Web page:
What is Chronic Fatigue Syndrome and Fibromyalgia?


The Mayo Clinic website describes fibromyalgia as:

Fibromyalgia is a disorder characterized by widespread musculoskeletal pain accompanied by fatigue, sleep, memory and mood issues. Researchers believe that fibromyalgia amplifies painful sensations by affecting the way your brain processes pain signals.

In this interview, Connie Luedtke, R.N., the nursing supervisor of the Fibromyalgia and Chronic Fatigue Clinic at Mayo Clinic, Rochester, Minn., answers questions about some of the most common misconceptions about fibromyalgia.

What is the most common misconception about fibromyalgia?
The top misconception is that people think fibromyalgia isn’t a real medical problem or that it is “all in your head.” It’s sometimes thought of as a “garbage-can diagnosis” — if doctors can’t find anything else wrong with you, they say you have fibromyalgia. Being diagnosed with fibromyalgia does require that you meet specific criteria, including painful tender points above and below the waist on both sides of the body.

There’s a lot that’s unknown about fibromyalgia, but researchers have learned more about it in just the past few years. In people who have fibromyalgia, the brain and spinal cord process pain signals differently; they react more strongly to touch and pressure, with a heightened sensitivity to pain. It is a real physiological and neurochemical problem.

Why does this misconception persist?
In our society, people tend to think that there is a cure or a fix for every medical problem. You go to the doctor, expecting he or she will fix whatever’s wrong with you with medication or surgery. It’s frustrating to people with fibromyalgia because the traditional treatment approach isn’t effective. And it’s also frustrating to health care providers because they want to help people. But there’s no easy fix. It takes lifestyle changes and small steps toward achieving wellness. It’s a process.

Also on the Mayo Clinic website:

Chronic fatigue syndrome (CFS) is a complicated disorder characterized by extreme fatigue that may worsen with physical or mental activity, but doesn’t improve with rest. Although there are many theories about what causes this condition — ranging from viral infections to psychological stress — in most cases the cause is still unknown.

When I was first diagnosed in my early 40s, I had vaguely heard of CFS but had never heard of fibromyaglia.  Even though I had not felt strong and healthy for what seemed like forever, all I wanted to know was how I was going to get better.  After being referred to an rheumatologist by my astute internist who first suggested fibromyalgia, I developed a strong relationship with the specialist who I believed saved my life.  Dr. S told me that we had to go through a series of tests to rule out other diseases but he was sure that CFS was my primary affliction and fibromyalgia was secondary.  Once lupus, lyme disease, and several other scary illnesses came back negative, Dr. S and I began to focus on what he had initially suspected.  He told me that I was not going to die and that some day, my symptoms would likely go away.  He said he could do the best he could to help me manage and function but that there was no cure.  Instead of being devastated by my diagnosis, I was relieved.  As Dr. S said, my illness is not imaginary and it is not emotional.  CFS and fibromyalgia is a real and physical disorder.  This may sound crazy but in my 30s, when I was tired and not in the mood to go out with friends on Friday night because I could barely move by the end of the week, I thought I was just getting old.  I didn’t feel depressed but I couldn’t pin point what was wrong with me other than feeling tired and getting kind of sick all the time.  I was reassured and determined to once again get well and live fully and productively.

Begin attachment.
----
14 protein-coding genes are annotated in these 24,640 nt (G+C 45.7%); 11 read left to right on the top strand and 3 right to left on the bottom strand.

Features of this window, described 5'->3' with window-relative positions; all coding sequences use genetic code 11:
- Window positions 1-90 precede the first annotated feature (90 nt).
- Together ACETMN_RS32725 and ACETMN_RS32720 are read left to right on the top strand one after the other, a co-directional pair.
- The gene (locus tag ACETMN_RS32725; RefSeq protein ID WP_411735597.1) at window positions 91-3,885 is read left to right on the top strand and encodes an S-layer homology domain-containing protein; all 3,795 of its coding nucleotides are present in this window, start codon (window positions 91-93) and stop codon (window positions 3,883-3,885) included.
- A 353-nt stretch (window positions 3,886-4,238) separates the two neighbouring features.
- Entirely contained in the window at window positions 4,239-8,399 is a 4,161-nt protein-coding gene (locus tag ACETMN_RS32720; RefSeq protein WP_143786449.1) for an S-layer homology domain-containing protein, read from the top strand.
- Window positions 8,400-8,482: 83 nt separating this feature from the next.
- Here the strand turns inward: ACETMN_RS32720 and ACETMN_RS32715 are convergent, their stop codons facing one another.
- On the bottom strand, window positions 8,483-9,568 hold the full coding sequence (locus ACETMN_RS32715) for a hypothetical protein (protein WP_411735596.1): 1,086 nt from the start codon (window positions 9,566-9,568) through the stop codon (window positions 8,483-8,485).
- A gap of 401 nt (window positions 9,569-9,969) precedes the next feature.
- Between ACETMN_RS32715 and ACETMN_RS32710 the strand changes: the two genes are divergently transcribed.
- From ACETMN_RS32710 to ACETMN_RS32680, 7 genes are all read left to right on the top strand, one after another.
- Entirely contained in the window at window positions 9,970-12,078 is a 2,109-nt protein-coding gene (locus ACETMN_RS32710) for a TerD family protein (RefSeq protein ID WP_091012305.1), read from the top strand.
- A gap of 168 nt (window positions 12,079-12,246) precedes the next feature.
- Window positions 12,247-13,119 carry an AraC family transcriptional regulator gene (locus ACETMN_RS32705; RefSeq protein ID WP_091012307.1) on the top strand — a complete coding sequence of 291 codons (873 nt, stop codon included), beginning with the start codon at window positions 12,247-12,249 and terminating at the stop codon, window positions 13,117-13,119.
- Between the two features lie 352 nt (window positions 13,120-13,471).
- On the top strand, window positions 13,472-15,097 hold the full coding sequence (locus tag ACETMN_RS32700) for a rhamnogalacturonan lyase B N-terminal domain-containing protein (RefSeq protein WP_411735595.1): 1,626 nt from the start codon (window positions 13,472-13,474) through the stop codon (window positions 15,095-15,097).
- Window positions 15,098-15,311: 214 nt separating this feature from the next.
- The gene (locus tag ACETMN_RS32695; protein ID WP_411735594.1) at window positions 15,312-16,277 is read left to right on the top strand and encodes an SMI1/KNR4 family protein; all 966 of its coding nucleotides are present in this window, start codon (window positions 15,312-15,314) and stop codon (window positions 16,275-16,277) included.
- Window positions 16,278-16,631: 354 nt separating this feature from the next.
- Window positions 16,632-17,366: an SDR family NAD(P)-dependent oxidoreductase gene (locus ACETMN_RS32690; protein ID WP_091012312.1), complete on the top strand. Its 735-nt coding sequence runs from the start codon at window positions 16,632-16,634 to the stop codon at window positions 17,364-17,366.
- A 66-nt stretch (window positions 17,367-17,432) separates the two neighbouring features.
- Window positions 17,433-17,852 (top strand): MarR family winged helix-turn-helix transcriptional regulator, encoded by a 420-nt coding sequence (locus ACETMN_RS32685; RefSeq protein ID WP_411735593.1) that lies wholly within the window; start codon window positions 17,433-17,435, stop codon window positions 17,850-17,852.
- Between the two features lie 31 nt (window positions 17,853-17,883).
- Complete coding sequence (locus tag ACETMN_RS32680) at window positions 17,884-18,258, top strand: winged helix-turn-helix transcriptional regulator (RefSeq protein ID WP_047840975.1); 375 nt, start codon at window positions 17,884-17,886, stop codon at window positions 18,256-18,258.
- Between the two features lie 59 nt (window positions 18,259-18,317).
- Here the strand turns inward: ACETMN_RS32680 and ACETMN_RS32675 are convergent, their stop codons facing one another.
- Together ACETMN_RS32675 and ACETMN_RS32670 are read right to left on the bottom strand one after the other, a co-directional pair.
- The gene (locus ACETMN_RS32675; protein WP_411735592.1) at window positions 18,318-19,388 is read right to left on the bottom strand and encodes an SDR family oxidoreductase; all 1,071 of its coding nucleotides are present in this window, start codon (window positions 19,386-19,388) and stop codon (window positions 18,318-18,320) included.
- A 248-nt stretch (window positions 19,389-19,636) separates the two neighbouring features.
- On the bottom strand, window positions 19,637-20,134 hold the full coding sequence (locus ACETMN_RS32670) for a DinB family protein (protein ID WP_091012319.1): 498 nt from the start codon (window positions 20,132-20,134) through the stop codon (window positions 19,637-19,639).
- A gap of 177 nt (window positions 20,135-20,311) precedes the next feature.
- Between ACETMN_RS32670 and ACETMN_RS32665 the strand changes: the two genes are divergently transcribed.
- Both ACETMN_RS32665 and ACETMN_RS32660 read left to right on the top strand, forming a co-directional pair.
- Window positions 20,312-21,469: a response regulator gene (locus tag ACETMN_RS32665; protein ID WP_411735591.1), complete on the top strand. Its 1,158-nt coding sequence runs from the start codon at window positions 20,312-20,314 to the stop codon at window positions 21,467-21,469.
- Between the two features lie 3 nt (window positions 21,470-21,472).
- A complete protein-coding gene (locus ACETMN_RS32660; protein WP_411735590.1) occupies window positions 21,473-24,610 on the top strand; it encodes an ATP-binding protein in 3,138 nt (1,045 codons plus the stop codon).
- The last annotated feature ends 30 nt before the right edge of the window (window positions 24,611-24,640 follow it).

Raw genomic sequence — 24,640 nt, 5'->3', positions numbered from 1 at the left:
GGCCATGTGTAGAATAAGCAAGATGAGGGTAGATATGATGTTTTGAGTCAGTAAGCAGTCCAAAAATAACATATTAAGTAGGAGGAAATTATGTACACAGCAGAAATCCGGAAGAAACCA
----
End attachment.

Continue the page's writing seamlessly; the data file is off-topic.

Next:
The most urgent issue was that I needed to be able to function for the next month as I was planning and leading a mission of 200 Clevelanders to Israel for a week.  I was Assistant Director of Community Relations at the the Jewish Community Federation of Cleveland at the time and I was committed to making my colleagues feel confident in my abilities and offer a unique and exciting experience for participants.  Dr. S loaded me up on a number of different medications – anti-viral, anti-depression, pain, steroidal, and a few sleeping pills – and I somehow managed to keep going.  When we first landed in Tel Aviv, we were told that yet another suicide bomber had just killed a number of people on a bus and my first concern was, “oh no, everyone will want to turn around and return to New York!”  Fortunately, everyone wanted to stay and the mission was a huge success.  When I got home, I crashed and was forced to stay home for a month to regain my strength.

I began to research cfs and fibromyalgia and explore alternative means of healing as I did not want to be dependent on a dozen prescriptions for the rest of my life.